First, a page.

Ann Romney Attack Puts Dems on Defense with Women
Several recent polls have shown that women voters tend to favor President Barack Obama over Republican presidential candidate Mitt Romney.
But a verbal attack on Romney's wife by Democratic consultant Hilary Rosen has now put the White House on the defensive with women.
"What you have is Mitt Romney running around the country saying, "Well, you know my wife tells me that what women really care about are economic issues. And when I listen to my wife, that's what I'm hearing.' Guess what? His wife has actually never worked a day in her life," Rosen said on CNN's "Anderson Cooper."
Ann Romney responded with her first-ever post on Twitter writing, "I made a choice to stay home and raise five boys. Believe me, it was hard work."
The Romneys' son Josh also came to his mom's defense.
"Ann Romney is one of the smartest, hardest working women I know. Could have done anything with her life, chose to raise me," he tweeted.
Rosen fired back with her own Twitter post.
"I am raising children, too. But most young, American women have to both earn a living and raise children, you know that don't u?" she wrote.
Part of the problem for Democrats is that Ann Romney has been strong during the primary campaign and is perceived to have helped her husband virtually clinch the GOP nomination.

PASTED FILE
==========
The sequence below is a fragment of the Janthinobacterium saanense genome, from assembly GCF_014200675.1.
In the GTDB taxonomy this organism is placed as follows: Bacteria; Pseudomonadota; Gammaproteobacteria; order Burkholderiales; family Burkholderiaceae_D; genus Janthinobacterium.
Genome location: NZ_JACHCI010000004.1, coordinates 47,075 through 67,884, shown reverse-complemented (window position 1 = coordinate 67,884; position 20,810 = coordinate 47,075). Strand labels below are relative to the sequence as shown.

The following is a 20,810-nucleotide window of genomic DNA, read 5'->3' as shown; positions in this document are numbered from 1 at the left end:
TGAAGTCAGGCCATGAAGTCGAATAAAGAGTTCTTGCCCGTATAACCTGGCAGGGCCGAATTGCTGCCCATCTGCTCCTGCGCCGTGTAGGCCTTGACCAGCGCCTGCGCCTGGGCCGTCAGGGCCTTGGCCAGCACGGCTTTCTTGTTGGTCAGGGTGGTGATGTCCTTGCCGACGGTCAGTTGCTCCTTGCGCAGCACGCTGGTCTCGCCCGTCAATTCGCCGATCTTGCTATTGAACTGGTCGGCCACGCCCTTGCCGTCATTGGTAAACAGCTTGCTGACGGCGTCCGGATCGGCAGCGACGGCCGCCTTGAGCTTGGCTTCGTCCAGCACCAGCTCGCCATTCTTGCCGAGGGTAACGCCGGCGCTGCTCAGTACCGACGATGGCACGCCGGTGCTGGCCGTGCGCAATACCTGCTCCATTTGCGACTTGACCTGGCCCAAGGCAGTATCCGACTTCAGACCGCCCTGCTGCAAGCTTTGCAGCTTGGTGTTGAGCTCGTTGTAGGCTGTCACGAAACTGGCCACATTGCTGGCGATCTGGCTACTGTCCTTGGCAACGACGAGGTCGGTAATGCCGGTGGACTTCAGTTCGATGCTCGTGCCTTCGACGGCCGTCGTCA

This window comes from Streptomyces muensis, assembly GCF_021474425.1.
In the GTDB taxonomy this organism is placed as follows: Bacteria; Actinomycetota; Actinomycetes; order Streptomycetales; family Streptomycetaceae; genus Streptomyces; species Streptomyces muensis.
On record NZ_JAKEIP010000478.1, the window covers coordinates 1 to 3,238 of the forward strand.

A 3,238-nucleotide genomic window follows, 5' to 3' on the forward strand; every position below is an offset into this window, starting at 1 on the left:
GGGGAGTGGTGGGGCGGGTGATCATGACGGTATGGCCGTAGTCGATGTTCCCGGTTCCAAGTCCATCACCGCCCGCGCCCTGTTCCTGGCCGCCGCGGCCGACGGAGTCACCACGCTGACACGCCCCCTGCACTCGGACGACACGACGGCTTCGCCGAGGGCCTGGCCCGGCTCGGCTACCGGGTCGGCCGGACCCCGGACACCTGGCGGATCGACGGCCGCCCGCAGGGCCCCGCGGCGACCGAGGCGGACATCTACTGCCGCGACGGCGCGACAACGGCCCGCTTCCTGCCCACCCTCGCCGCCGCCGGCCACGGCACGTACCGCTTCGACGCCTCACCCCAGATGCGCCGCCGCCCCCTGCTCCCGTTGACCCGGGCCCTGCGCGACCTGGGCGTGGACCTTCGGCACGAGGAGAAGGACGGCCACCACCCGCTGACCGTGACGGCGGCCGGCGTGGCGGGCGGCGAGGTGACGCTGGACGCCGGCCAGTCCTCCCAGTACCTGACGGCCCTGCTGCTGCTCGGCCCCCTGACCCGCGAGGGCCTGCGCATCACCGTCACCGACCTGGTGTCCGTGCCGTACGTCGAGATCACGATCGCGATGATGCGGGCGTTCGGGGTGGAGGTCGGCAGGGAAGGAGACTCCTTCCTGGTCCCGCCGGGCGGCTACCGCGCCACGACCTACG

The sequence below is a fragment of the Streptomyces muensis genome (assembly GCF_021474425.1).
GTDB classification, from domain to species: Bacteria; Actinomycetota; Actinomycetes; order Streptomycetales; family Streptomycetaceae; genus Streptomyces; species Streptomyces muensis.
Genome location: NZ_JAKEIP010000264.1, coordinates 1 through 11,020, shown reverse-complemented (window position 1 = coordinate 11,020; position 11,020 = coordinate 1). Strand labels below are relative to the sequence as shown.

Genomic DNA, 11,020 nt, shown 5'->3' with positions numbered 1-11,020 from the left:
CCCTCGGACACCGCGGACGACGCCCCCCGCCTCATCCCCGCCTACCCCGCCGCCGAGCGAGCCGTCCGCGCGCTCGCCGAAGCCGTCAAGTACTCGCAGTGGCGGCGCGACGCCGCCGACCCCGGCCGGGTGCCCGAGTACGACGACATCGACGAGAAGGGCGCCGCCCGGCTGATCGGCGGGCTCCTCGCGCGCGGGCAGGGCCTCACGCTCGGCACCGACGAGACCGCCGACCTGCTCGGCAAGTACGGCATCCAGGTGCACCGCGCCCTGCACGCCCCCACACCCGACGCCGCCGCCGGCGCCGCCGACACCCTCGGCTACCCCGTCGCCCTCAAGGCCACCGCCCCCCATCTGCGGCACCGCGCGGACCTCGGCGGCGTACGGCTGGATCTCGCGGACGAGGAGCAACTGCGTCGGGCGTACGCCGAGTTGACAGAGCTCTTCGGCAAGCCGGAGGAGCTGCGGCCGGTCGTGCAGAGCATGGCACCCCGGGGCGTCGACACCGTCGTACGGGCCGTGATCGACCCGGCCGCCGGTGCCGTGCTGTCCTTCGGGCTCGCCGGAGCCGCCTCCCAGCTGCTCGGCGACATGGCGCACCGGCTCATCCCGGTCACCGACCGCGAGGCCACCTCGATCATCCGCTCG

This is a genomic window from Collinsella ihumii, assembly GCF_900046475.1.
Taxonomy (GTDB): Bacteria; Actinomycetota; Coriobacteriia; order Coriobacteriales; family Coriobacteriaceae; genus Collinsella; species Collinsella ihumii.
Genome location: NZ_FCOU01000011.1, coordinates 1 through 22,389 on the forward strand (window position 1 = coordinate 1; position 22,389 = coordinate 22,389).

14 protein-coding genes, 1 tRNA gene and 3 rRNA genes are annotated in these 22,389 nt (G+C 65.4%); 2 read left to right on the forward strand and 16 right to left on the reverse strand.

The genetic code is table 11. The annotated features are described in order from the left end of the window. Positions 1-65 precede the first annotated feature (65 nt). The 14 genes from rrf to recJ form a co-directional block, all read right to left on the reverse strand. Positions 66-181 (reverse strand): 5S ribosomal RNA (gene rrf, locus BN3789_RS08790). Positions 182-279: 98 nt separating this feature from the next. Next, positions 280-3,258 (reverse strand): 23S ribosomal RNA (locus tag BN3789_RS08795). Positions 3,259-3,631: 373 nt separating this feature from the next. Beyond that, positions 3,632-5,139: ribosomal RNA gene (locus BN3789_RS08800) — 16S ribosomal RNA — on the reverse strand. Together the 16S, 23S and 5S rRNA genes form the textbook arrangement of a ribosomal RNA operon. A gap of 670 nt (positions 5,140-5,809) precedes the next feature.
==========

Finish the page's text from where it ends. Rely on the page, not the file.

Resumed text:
"What is the legacy we're going to leave our children and my grandchildren? I am hearing this from women everywhere. They are concerned about the economy," she said on the campaign trail.
White House strategist David Axelrod called Rosen's comments "inappropriate and offensive."
The White House has apologized for her remarks, and one adviser to President Obama said she should retract them.
That may have prompted Rosen to apologize Thursday afternoon. According to White House logs, she's visited there 35 times since the president took office.
Some Democrats are concerned that the latest flap could generate backlash among women voters who generally vote Democratic, especially as a new potential first lady moves toward the center of the public stage.